Some Quotes from Thomas Hardy
Thomas Hardy (1840 – 1928) an English novelist and poet, regarded himself primarily as a poet, though his first collection was not published until 1898. His fame stemmed from novels such as Far from the Madding Crowd (1874), The Mayor of Casterbridge (1886) and Tess of the d'Urbervilles (1891). Hardy's poetry was rediscovered in the 1950s, when its relative plain-speaking had an influence on the Movement poets of the 1950s and 1960s, including Philip Larkin. In his novels, tragic characters combat emotional and social circumstances in a semi-fictional region based on the counties of Dorset, Wiltshire, Somerset, Devon, Hampshire and much of Berkshire, which Hardy called ‘Wessex’. As an author, he stands at the cusp of the twentieth century with its more Ironic take on Life and meaning, as these quotes from his novels and diaries indicate:
'Sometimes I shrink from your knowing what I have felt for you, and sometimes I am distressed that all of it you will never know.'
‘Though a good deal is too strange to be believed, nothing is too strange to have happened.'
'She was of the stuff of which great men's mothers are made. She was indispensable to high generation, feared at tea-parties, hated in shops, and loved at crises.'
'They spoke very little of their mutual feeling; pretty phrases and warm expressions being probably unnecessary between such tried friends.'
'So each had a private little sun for her soul to bask in; some dream, some affection, some hobby, or at least some remote and distant hope....'
'A strong woman who recklessly throws away her strength, she is worse than a weak woman who has never had any strength to throw away.'
'This hobble of being alive is rather serious, don’t you think so?'
'Beauty lay not in the thing, but in what the thing symbolised.'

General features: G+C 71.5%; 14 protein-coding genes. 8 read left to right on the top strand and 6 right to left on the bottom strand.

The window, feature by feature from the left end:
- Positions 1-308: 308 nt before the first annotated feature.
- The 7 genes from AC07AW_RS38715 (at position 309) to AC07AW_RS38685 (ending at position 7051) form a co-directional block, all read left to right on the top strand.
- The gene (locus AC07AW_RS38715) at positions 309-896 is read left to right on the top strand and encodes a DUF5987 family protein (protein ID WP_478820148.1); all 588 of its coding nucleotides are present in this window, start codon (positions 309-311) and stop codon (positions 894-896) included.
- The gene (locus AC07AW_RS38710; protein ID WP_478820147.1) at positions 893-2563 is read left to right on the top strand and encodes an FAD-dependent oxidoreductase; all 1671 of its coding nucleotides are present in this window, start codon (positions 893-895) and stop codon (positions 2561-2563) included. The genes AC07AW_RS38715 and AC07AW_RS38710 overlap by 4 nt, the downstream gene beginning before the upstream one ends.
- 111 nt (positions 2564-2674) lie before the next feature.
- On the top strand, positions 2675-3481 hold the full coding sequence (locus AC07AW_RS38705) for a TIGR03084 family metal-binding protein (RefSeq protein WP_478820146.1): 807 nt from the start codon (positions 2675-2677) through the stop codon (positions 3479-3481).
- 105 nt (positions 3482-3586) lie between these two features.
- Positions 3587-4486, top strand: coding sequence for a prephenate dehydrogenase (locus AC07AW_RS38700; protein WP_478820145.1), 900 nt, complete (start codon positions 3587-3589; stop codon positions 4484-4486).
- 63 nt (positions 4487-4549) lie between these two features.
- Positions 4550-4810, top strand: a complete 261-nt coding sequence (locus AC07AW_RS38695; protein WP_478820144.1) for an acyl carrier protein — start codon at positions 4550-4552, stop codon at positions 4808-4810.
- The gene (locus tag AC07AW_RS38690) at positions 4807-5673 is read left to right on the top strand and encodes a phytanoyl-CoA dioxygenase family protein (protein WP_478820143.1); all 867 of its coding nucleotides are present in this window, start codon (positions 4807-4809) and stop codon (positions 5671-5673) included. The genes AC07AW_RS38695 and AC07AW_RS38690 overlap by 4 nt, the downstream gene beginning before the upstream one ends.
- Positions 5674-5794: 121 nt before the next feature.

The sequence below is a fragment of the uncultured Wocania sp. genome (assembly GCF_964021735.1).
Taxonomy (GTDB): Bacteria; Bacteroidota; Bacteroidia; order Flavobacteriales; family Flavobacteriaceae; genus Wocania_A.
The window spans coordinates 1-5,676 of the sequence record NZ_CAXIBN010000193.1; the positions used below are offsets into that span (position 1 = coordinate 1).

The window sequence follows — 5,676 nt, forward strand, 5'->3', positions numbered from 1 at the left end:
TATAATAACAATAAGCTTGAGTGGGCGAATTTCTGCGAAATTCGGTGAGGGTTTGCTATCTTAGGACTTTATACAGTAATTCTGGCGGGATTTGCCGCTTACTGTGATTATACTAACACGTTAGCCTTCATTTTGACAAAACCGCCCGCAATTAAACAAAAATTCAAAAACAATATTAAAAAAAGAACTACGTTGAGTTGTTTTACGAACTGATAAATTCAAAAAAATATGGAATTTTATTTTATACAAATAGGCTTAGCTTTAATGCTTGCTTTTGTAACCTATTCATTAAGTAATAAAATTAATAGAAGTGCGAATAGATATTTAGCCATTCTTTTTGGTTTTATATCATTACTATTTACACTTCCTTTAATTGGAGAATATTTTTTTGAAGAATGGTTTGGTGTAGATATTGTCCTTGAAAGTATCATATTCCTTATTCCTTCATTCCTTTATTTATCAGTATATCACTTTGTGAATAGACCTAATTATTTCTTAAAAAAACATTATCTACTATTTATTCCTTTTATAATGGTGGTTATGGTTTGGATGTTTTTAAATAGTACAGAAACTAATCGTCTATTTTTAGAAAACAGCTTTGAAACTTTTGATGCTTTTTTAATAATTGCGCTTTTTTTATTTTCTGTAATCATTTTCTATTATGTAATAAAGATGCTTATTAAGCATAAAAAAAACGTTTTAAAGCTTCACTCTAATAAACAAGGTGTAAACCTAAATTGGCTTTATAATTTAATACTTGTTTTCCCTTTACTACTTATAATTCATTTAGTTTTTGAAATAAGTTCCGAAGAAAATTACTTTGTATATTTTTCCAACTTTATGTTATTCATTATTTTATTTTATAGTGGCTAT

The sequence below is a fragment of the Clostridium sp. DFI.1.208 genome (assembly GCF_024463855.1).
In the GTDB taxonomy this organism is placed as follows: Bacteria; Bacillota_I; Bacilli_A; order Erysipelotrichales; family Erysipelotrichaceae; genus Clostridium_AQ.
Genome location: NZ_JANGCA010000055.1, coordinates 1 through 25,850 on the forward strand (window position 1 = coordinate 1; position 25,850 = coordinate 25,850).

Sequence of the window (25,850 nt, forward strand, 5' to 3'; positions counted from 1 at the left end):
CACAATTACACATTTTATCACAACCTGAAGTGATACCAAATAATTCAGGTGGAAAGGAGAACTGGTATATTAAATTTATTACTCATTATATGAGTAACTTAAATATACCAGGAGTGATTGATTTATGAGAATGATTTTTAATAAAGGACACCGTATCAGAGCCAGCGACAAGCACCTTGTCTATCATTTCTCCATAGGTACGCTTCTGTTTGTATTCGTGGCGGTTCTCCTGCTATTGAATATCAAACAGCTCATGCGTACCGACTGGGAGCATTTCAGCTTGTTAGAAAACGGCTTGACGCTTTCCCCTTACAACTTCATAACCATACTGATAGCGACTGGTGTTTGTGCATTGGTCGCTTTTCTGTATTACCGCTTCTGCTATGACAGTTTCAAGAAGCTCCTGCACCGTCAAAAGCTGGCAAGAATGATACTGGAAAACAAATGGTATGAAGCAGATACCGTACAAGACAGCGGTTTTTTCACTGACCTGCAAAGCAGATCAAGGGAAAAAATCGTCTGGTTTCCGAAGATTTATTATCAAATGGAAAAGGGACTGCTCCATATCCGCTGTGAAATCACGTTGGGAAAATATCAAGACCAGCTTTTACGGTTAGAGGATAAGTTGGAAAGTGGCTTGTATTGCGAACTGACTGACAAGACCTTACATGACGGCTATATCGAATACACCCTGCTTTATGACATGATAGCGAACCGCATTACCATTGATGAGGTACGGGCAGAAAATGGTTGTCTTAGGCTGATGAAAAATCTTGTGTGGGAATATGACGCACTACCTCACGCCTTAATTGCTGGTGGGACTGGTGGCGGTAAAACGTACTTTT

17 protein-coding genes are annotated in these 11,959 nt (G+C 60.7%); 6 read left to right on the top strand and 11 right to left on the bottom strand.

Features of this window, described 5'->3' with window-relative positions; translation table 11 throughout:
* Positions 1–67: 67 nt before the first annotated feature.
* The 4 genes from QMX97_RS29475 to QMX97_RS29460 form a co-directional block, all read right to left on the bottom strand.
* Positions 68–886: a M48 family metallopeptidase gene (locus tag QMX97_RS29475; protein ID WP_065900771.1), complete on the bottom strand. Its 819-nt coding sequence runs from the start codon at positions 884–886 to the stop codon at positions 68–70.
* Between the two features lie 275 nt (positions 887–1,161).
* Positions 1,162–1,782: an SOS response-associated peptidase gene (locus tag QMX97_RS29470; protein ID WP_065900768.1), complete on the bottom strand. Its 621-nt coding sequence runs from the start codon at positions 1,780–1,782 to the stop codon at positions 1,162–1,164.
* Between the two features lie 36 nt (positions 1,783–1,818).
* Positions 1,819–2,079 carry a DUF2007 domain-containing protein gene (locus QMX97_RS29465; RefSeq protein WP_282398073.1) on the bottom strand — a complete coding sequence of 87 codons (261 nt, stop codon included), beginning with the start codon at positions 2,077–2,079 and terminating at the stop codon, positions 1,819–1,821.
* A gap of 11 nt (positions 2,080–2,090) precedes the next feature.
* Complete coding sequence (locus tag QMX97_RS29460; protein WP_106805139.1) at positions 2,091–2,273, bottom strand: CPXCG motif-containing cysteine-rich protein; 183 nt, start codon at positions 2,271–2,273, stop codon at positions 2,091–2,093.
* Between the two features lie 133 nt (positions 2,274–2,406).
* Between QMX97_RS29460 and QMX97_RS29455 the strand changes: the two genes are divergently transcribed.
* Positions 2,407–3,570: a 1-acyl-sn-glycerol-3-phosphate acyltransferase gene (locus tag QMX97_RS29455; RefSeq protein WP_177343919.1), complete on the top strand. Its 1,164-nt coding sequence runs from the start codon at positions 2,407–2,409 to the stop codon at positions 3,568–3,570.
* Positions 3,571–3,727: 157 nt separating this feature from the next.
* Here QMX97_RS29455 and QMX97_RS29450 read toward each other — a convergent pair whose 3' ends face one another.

'Well, what I mean is that I shouldn't mind being a bride at a wedding, if I could be one without having a husband.’
'It is difficult for a woman to define her feelings in language which is chiefly made by men to express theirs.'
'...our impulses are too strong for our judgement sometimes’
'People go on marrying because they can't resist natural forces, although many of them may know perfectly well that they are possibly buying a month's pleasure with a life's discomfort.'
'The beauty or ugliness of a character lay not only in its achievements, but in its aims and impulses; its true history lay, not among things done, but among things willed.'
'Did you say the stars were worlds, Tess?'
'All like ours?'
'I don't know, but I think so. They sometimes seem to be like the apples on our stubbard-tree. Most of them splendid and sound - a few blighted.'
'Which do we live on - a splendid one or a blighted one?'
'A blighted one.'
'Love is a possible strength in an actual weakness.'
'Why is it that a woman can see from a distance what a man cannot see close?’
'Did it never strike your mind that what every woman says, some women may feel?'
'Ladies know what to guard against, because they read novels that tell them of these tricks…'
'But no one came. Because no one ever does.'
'A man's silence is wonderful to listen to.'